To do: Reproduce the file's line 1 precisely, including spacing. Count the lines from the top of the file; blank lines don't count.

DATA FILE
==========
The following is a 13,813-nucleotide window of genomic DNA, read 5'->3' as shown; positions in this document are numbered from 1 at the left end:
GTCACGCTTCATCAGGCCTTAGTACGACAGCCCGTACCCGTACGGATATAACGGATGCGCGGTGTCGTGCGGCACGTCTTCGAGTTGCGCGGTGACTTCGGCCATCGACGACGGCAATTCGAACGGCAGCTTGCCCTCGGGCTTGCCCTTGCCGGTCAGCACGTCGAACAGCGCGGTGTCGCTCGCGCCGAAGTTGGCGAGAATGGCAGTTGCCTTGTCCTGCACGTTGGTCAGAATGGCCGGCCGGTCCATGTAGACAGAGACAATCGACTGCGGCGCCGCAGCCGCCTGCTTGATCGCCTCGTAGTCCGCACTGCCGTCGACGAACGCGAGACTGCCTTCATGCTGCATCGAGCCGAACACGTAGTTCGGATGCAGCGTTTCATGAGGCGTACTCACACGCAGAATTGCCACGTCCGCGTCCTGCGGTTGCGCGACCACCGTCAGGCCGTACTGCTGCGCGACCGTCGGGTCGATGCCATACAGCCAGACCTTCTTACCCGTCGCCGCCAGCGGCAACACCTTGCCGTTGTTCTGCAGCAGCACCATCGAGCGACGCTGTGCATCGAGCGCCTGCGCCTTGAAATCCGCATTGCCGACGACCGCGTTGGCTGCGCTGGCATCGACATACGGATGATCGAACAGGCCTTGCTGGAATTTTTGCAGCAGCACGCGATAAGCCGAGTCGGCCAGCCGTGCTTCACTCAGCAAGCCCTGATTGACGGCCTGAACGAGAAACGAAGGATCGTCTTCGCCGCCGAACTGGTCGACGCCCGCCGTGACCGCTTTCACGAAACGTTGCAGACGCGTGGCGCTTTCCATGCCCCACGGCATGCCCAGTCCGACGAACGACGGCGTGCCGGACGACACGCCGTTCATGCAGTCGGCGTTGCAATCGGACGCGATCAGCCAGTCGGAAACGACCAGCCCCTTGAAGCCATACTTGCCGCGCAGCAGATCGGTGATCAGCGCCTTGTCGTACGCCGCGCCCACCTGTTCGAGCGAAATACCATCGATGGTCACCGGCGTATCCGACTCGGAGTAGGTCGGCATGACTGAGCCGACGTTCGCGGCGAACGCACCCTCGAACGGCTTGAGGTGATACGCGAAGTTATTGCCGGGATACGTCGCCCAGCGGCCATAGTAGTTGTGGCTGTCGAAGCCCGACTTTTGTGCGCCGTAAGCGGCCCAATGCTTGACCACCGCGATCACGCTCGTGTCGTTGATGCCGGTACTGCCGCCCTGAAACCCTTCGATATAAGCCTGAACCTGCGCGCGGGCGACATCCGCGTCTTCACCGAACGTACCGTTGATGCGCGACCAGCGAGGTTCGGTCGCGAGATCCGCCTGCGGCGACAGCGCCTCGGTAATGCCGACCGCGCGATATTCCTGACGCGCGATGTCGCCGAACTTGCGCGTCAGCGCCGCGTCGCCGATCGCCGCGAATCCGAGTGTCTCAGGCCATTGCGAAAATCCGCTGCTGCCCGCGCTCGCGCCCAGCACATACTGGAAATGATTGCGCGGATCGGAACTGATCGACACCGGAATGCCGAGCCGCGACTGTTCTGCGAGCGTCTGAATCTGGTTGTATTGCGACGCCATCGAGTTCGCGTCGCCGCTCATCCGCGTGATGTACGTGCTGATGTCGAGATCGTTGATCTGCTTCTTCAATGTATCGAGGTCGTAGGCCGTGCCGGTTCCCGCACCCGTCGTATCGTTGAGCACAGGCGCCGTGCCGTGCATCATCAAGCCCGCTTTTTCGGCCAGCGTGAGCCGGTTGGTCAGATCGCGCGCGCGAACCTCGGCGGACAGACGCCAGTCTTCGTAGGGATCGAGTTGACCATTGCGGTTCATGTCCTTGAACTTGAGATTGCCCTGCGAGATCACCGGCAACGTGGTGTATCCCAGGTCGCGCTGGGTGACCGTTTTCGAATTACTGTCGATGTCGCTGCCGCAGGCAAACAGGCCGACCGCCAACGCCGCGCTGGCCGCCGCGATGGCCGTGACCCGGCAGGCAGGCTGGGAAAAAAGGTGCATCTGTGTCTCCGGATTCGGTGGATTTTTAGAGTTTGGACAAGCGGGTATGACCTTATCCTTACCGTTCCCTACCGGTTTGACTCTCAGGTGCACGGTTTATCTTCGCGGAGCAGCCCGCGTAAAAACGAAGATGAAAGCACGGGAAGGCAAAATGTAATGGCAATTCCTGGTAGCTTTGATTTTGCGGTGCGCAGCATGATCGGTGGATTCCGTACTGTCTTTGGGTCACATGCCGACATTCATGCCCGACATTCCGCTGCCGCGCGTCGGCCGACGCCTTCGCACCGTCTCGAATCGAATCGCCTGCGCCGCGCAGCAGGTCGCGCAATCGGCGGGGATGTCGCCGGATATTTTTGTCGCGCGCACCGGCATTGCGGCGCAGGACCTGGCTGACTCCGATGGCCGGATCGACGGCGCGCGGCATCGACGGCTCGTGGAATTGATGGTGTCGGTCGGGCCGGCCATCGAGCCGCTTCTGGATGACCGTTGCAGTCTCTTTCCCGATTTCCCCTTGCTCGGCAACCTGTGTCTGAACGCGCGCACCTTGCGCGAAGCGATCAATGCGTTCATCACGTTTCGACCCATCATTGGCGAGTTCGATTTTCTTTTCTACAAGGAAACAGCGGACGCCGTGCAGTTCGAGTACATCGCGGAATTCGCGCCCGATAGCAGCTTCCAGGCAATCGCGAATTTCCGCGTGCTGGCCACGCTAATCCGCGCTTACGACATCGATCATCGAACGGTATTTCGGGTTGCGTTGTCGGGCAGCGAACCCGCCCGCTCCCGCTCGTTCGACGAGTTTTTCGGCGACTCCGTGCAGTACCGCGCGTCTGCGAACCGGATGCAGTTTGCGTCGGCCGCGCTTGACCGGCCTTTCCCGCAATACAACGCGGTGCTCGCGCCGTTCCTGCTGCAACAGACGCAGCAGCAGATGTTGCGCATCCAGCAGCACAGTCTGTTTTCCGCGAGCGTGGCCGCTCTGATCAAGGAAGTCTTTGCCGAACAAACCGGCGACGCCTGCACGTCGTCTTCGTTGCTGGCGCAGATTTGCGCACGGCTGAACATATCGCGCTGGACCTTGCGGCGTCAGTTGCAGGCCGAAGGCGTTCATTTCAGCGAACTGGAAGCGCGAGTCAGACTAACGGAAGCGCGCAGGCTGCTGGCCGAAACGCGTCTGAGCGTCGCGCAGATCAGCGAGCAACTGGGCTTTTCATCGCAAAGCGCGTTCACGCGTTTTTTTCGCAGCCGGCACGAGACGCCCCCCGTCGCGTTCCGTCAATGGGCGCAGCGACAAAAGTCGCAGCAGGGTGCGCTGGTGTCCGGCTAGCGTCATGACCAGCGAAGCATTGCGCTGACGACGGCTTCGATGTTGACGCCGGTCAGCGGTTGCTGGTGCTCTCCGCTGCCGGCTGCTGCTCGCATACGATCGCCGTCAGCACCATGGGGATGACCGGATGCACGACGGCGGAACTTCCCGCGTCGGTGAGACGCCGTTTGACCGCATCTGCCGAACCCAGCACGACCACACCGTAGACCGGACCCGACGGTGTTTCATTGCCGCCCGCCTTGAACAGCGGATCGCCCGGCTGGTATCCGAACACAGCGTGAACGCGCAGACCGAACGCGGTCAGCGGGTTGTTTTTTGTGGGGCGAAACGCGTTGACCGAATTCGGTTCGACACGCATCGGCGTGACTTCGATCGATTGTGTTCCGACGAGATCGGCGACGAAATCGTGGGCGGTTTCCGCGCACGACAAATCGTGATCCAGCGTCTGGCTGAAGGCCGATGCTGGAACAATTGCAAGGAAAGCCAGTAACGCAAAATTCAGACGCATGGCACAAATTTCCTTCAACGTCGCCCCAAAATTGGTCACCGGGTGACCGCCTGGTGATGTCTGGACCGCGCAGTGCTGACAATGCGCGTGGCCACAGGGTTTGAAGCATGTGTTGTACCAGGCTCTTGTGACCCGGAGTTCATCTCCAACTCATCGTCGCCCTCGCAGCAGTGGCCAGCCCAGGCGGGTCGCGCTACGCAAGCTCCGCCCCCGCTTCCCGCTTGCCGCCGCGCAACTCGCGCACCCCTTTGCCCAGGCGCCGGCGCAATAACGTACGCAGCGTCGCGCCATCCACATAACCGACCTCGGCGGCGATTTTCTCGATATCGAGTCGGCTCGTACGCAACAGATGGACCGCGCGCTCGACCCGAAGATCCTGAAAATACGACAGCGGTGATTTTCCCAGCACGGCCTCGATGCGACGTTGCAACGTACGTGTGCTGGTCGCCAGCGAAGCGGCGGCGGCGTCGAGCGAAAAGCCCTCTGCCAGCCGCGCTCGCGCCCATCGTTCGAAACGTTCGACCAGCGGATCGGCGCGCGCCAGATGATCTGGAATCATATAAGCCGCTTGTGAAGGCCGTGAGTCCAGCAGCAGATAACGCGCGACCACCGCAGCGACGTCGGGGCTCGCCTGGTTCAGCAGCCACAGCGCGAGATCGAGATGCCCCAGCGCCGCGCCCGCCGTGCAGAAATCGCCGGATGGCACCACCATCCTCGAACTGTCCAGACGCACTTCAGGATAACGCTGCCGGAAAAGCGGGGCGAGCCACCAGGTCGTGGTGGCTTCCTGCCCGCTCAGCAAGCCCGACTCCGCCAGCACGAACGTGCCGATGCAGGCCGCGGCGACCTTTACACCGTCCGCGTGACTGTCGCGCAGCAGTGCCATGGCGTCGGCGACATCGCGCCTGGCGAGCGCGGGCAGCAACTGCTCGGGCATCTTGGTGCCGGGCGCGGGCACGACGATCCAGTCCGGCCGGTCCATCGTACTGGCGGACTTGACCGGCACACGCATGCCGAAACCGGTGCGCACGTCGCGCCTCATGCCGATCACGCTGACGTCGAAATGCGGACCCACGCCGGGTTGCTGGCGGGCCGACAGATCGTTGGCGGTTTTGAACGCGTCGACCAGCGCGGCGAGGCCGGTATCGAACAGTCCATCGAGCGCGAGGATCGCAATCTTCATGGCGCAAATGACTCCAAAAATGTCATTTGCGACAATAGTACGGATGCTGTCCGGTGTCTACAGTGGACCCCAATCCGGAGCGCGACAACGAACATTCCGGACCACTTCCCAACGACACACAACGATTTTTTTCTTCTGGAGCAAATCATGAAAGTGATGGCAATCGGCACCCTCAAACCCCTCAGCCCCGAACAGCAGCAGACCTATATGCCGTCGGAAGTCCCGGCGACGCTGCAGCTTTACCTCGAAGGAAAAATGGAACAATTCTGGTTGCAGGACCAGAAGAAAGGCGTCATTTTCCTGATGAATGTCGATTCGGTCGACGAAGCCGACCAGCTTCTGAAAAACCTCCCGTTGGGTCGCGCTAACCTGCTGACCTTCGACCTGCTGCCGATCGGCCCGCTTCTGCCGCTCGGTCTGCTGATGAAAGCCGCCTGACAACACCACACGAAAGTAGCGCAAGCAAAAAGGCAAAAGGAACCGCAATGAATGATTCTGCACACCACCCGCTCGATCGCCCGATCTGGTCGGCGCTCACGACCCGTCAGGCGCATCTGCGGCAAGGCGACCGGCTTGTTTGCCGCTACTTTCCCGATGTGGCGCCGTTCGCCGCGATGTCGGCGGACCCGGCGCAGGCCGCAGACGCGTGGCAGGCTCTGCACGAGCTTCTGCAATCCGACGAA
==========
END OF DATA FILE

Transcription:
The following is a 13,813-nucleotide window of genomic DNA, read 5'->3' as shown; positions in this document are numbered from 1 at the left end: